President Emmerson Mnangagwa has described the recent spiralling of foreign currency exchange rates against the local currency as an act of ‘economic sabotage.’
Fluctuations in the exchange rates saw the Zimbabwe dollar trade at over ZW$20 against the United States Dollar resulting in retailers adjusting prices of basic commodities to levels beyond the reach of many ordinary Zimbabweans.
Delivering his State of the Nation Address (SONA) at Parliament building in Harare this afternoon, President Mnangagwa said the government was committed to grow and open the economy for the benefit of all citizens.
“However, last week’s events of exchange rate manipulation, amounts to economic sabotage and should not be tolerated,” bemoaned Mnangagwa.
“We all need to adhere to the rule of law and foster discipline at all levels.”
He was, however, quick to say the government would not revert to price controls but will instead strengthen laws on anti-money laundering.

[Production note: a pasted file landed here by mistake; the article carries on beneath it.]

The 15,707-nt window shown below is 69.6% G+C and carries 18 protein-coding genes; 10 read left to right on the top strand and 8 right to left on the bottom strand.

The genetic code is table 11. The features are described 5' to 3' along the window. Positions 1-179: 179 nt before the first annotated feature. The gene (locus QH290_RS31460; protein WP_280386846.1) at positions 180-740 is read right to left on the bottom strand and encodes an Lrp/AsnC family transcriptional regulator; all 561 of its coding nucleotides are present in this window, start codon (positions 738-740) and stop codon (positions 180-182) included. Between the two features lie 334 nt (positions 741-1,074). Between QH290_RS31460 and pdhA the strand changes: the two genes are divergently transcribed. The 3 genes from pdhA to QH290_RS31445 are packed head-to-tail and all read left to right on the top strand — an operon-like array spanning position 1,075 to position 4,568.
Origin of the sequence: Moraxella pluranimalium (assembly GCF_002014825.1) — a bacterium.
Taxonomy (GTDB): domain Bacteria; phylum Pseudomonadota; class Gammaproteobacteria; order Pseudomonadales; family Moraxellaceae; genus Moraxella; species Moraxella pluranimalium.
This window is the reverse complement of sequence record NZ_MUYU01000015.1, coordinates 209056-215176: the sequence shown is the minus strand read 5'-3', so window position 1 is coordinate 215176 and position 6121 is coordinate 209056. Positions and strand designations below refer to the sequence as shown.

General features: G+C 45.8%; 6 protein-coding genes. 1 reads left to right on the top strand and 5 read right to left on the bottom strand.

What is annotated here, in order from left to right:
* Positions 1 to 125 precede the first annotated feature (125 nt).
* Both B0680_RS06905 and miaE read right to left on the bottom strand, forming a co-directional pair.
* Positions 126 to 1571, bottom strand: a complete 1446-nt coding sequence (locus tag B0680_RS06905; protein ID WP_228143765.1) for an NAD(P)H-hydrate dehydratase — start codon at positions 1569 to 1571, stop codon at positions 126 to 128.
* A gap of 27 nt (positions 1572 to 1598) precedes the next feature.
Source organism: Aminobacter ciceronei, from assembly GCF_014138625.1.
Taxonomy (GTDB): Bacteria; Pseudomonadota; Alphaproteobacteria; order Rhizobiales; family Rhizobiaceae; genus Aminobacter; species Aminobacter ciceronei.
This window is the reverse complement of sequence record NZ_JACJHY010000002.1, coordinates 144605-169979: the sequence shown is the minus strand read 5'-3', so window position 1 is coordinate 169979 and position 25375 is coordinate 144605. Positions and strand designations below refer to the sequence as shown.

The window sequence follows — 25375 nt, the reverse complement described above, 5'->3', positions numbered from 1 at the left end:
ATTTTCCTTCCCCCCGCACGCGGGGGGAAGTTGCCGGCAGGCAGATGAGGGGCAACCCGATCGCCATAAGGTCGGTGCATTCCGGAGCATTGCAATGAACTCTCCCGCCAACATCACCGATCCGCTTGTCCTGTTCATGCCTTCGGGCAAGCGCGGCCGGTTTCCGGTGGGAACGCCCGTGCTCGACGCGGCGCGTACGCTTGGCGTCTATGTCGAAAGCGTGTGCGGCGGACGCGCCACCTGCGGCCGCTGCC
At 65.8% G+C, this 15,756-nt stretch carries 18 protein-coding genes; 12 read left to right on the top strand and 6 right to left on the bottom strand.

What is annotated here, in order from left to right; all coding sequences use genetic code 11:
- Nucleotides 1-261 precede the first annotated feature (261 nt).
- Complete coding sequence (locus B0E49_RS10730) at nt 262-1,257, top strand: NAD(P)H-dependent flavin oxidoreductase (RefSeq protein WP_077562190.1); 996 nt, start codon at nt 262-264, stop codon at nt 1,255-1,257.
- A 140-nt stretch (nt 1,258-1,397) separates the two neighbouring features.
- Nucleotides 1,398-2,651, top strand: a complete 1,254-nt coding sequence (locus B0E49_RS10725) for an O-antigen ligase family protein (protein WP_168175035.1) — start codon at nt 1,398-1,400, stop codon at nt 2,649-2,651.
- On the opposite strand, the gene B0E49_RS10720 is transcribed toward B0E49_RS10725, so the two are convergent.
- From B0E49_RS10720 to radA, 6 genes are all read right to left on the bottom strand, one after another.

In 2008 shelves of supermarkets across the country became empty following the introduction of price controls.
The Reserve Bank of Zimbabwe (RBZ) has since frozen accounts of companies that were believed to be behind the exchange rates manipulations and banned the mobile cash-in, cash-out, and cashback facilities.
“Government is fully aware of the challenges faced by the public in accessing cash, which has resulted in some unscrupulous traders selling cash in exchange for electronic money,” said Mnangagwa.
“Appropriate measures are being taken to address the cash situation, which includes a gradual removal of arbitrage opportunities created through multitier pricing. I am pleased to highlight that the ongoing fiscal consolidation measures are already paying off.”
The President said the government was determined to consolidate digital financial services which are contributing to the creation of financial inclusion by way of delivering banking services to previously unbanked and vulnerable groups of our population.
The main opposition party, Movement for Democratic Change, however, walked out of Parliament before the President could deliver his address.